January 18, 2019
For Children in Dangerous Section of Haiti, Therapy is a Lifeline
January 18, 2019
Haiti’s Cité Soleil area, a densely-populated neighborhood in Port-au-Prince, is known for violence. A group of mental health professionals now work with children in their schools to help them manage the stress they experience living there.
CITÉ SOLEIL, HAITI — Diana Désir, 13, fidgets at her school desk as she explains why she moves often in this coastal neighborhood in the country’s capital, Port-au-Prince.
“When conflict erupted between gangs, my family moved to my aunt’s house,” she explains.
And when gangs fought again, her family moved again…and again. Each time, Diana and her family looked for a place to live, however temporarily, that would provide some calm.
She says she didn’t have anyone to talk to about the situation until she joined a therapy group at her school, La Maison de l’Espérance. There, students and teachers start every Friday by sharing their thoughts on how best to deal with stress.
The sessions are run by a group of mental health professionals under the name Unité de Service Psychologique et d’Appui à la Recherche. (In English, the name means Unit of Psychological Service and Research Support.)
Unité has hosted such sessions at schools across Cité Soleil, an area widely considered to be among the most dangerous places in the country, since 2016. It offers training for teachers who organize their own therapy sessions, too.
Anne Myriam Bolivar, GPJ Haiti
“There is a tendency for children to act out – because of situations outside the school – while in their school setting,” says Beneste Desrosiers, a teacher who was trained by a team from Unité.
Desrosiers says the training helped him understand the impact of stress on his students so that he can support them through it.
Cité Soleil is known for poverty and violence. The International Institute for Environment and Development calls the area a “lawless place” where “armed gangs openly rule.” Human Rights Watch calls the area “one of the most violent” neighborhoods in the Port au Prince area.
Unité, a nonprofit organization, was founded here in 2012 to provide general psychological support. Two years ago, its focus shifted toward children who have experienced violence or who are affected by family conflicts, says Jean Philipe Moise, Unité’s president.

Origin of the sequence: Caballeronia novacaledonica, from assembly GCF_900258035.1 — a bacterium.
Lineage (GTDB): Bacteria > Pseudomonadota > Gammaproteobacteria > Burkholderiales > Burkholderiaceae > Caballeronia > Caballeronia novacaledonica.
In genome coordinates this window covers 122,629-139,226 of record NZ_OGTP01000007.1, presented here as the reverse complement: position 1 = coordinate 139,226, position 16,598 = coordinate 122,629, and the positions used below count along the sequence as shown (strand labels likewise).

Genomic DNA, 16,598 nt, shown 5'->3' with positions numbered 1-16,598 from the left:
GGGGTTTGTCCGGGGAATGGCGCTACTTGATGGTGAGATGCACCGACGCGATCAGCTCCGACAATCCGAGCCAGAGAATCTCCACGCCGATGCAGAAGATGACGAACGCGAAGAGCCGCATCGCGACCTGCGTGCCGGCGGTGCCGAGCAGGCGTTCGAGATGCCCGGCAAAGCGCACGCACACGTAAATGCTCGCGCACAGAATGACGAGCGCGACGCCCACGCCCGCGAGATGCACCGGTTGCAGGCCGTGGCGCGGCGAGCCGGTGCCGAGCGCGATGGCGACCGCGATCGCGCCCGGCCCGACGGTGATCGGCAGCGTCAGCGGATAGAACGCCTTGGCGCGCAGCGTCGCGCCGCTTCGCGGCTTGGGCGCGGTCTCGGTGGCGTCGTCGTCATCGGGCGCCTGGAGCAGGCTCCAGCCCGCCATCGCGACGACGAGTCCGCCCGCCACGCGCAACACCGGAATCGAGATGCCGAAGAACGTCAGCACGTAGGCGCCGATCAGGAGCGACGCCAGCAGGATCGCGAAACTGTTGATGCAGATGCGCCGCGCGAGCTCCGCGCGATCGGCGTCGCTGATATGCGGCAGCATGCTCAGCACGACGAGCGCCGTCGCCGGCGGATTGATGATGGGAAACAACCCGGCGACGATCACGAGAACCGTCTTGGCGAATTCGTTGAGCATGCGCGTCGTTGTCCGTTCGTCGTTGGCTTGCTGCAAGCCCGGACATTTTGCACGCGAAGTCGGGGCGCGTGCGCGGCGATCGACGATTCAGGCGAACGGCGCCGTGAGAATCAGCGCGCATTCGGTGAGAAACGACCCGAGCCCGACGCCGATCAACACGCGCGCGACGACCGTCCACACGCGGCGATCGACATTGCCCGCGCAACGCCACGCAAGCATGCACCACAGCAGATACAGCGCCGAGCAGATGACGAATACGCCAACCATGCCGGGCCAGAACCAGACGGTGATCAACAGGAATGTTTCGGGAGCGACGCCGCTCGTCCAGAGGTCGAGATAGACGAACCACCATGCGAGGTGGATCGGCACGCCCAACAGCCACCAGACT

Now, the organization provides therapy services to 10 schools, most of which are in Cité Soleil. Sessions can be done for individuals, but most often focus on groups of children who have experienced similar psychological stressors, Moise says.
More than 300 million people around the world experience depression, and another 260 million have anxiety disorders, according to a 2015 World Health Organization report. Rates of mental health problems are especially high in Haiti, where more than a third of 120 people surveyed for a report published in 2017 by the International Journal of Social Psychiatry stated that they had experienced major depressive episodes or suffered from post-traumatic stress disorder.
About 90 percent of the people surveyed said they had not received mental healthcare.
In 2011, Haiti’s mental health institutions had 180 beds, according to estimates from the World Health Organization. That’s 1.7 beds for every 100,000 people in the country.
The mental healthcare landscape has improved since then, says Delano Jean, a psychologist and professor at Université d’Etat d’Haïti, a public university. But children in areas like Cité Soleil often can’t afford those services, he adds.
Children who participate in Unité sessions at schools say they’ve experienced a transformation.
“Participating in such sessions has given us much joy,” says Emile Berthony, a 12-year-old who attends group sessions.
Diana says she’s a different person now that she regularly attends sessions.
“I no longer pick fights with my friends, because psychologists have helped me by teaching me to love my friends and respect myself,” she says.
Nicole Muteteri Kamanzi, GPJ, translated this article from French to English.